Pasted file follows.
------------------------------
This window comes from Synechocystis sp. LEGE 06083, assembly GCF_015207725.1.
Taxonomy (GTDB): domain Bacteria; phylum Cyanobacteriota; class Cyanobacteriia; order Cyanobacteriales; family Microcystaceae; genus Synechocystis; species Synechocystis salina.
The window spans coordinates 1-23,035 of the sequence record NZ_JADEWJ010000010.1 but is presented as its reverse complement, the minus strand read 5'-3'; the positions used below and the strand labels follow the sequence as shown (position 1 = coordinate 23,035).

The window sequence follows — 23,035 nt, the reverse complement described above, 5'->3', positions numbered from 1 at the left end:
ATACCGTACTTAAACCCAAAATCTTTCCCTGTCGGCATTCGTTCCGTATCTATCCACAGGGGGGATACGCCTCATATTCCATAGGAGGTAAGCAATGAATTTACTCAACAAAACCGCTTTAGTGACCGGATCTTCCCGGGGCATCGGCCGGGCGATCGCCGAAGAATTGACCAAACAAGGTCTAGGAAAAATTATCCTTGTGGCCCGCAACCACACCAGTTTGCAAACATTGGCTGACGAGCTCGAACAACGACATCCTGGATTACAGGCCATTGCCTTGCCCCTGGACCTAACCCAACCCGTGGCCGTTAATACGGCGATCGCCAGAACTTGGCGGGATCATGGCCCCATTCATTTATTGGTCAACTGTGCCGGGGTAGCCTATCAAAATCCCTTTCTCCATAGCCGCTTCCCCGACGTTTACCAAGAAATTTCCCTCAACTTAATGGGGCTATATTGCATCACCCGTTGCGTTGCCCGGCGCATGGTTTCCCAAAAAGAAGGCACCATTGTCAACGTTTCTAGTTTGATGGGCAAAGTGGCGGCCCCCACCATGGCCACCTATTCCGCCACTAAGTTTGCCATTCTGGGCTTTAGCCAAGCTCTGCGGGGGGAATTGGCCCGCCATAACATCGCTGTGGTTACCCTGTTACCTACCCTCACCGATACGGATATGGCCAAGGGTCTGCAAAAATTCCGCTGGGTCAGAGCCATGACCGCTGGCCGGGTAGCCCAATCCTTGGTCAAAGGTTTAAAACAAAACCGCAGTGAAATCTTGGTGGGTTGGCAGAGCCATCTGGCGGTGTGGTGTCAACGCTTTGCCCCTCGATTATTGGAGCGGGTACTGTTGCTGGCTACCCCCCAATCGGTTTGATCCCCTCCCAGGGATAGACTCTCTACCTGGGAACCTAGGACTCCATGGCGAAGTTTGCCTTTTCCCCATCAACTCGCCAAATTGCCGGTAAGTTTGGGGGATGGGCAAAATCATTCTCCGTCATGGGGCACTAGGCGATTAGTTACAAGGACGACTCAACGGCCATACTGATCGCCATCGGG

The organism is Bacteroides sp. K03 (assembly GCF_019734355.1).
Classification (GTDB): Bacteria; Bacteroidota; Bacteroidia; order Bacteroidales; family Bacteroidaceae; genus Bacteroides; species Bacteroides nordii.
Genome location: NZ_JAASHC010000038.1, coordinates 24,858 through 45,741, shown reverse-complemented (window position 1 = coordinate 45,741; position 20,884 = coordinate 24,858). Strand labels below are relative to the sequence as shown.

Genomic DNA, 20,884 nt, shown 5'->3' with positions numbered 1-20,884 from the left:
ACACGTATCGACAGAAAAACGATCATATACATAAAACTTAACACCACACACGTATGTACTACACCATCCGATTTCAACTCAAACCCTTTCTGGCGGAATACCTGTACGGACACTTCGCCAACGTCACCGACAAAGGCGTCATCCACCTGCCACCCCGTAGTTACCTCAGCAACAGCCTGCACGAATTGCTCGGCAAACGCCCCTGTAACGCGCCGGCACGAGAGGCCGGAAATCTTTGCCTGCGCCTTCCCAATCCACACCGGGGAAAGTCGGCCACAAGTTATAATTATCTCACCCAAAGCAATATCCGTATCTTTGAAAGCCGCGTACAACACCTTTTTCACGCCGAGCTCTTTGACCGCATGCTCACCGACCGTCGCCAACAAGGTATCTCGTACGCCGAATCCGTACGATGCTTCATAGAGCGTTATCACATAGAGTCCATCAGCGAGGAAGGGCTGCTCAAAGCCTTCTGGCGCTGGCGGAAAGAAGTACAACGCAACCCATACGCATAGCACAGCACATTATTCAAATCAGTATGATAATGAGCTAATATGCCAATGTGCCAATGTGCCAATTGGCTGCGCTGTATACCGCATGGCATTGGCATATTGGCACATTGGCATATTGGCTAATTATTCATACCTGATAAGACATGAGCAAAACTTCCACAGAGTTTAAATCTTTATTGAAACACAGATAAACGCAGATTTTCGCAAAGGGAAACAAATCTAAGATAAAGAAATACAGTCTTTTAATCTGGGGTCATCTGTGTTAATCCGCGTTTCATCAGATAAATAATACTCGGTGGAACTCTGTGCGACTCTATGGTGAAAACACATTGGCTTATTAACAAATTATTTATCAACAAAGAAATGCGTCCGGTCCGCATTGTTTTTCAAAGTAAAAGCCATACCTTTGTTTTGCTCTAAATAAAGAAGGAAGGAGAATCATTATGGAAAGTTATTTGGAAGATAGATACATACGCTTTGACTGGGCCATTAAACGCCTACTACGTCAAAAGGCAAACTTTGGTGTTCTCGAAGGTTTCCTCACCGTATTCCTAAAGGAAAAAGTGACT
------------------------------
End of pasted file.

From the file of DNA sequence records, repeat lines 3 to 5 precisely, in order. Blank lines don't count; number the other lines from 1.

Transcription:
The window spans coordinates 1-23,035 of the sequence record NZ_JADEWJ010000010.1 but is presented as its reverse complement, the minus strand read 5'-3'; the positions used below and the strand labels follow the sequence as shown (position 1 = coordinate 23,035).

The window sequence follows — 23,035 nt, the reverse complement described above, 5'->3', positions numbered from 1 at the left end:
ATACCGTACTTAAACCCAAAATCTTTCCCTGTCGGCATTCGTTCCGTATCTATCCACAGGGGGGATACGCCTCATATTCCATAGGAGGTAAGCAATGAATTTACTCAACAAAACCGCTTTAGTGACCGGATCTTCCCGGGGCATCGGCCGGGCGATCGCCGAAGAATTGACCAAACAAGGTCTAGGAAAAATTATCCTTGTGGCCCGCAACCACACCAGTTTGCAAACATTGGCTGACGAGCTCGAACAACGACATCCTGGATTACAGGCCATTGCCTTGCCCCTGGACCTAACCCAACCCGTGGCCGTTAATACGGCGATCGCCAGAACTTGGCGGGATCATGGCCCCATTCATTTATTGGTCAACTGTGCCGGGGTAGCCTATCAAAATCCCTTTCTCCATAGCCGCTTCCCCGACGTTTACCAAGAAATTTCCCTCAACTTAATGGGGCTATATTGCATCACCCGTTGCGTTGCCCGGCGCATGGTTTCCCAAAAAGAAGGCACCATTGTCAACGTTTCTAGTTTGATGGGCAAAGTGGCGGCCCCCACCATGGCCACCTATTCCGCCACTAAGTTTGCCATTCTGGGCTTTAGCCAAGCTCTGCGGGGGGAATTGGCCCGCCATAACATCGCTGTGGTTACCCTGTTACCTACCCTCACCGATACGGATATGGCCAAGGGTCTGCAAAAATTCCGCTGGGTCAGAGCCATGACCGCTGGCCGGGTAGCCCAATCCTTGGTCAAAGGTTTAAAACAAAACCGCAGTGAAATCTTGGTGGGTTGGCAGAGCCATCTGGCGGTGTGGTGTCAACGCTTTGCCCCTCGATTATTGGAGCGGGTACTGTTGCTGGCTACCCCCCAATCGGTTTGATCCCCTCCCAGGGATAGACTCTCTACCTGGGAACCTAGGACTCCATGGCGAAGTTTGCCTTTTCCCCATCAACTCGCCAAATTGCCGGTAAGTTTGGGGGATGGGCAAAATCATTCTCCGTCATGGGGCACTAGGCGATTAGTTACAAGGACGACTCAACGGCCATACTGATCGCCATCGGG